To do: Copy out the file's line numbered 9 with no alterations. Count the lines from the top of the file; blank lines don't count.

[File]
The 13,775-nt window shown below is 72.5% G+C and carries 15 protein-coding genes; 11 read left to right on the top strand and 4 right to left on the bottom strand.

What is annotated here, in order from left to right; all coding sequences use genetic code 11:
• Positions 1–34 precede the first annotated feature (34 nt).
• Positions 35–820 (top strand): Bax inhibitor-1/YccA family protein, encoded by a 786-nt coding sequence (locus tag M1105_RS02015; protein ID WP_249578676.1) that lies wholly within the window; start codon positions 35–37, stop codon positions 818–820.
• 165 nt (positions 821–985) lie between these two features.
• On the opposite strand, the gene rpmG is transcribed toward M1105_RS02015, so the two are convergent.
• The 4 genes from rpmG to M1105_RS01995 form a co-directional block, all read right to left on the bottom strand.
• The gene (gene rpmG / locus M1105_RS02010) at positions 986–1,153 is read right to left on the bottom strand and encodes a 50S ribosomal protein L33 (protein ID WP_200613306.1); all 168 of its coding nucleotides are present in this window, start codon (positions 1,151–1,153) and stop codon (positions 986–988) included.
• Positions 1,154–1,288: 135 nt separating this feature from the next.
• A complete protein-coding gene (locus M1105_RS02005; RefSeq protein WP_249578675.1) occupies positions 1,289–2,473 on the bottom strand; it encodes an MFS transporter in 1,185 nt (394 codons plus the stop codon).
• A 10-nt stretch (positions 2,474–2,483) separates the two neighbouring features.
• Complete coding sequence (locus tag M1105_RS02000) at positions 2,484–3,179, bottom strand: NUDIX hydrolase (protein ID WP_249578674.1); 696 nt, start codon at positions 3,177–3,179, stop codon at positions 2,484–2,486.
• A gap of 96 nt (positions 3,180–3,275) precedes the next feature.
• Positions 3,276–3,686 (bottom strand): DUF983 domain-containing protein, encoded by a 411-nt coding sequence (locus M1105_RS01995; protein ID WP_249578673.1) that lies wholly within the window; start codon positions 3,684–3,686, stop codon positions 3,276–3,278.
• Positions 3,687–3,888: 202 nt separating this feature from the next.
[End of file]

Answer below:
• Positions 1,154–1,288: 135 nt separating this feature from the next.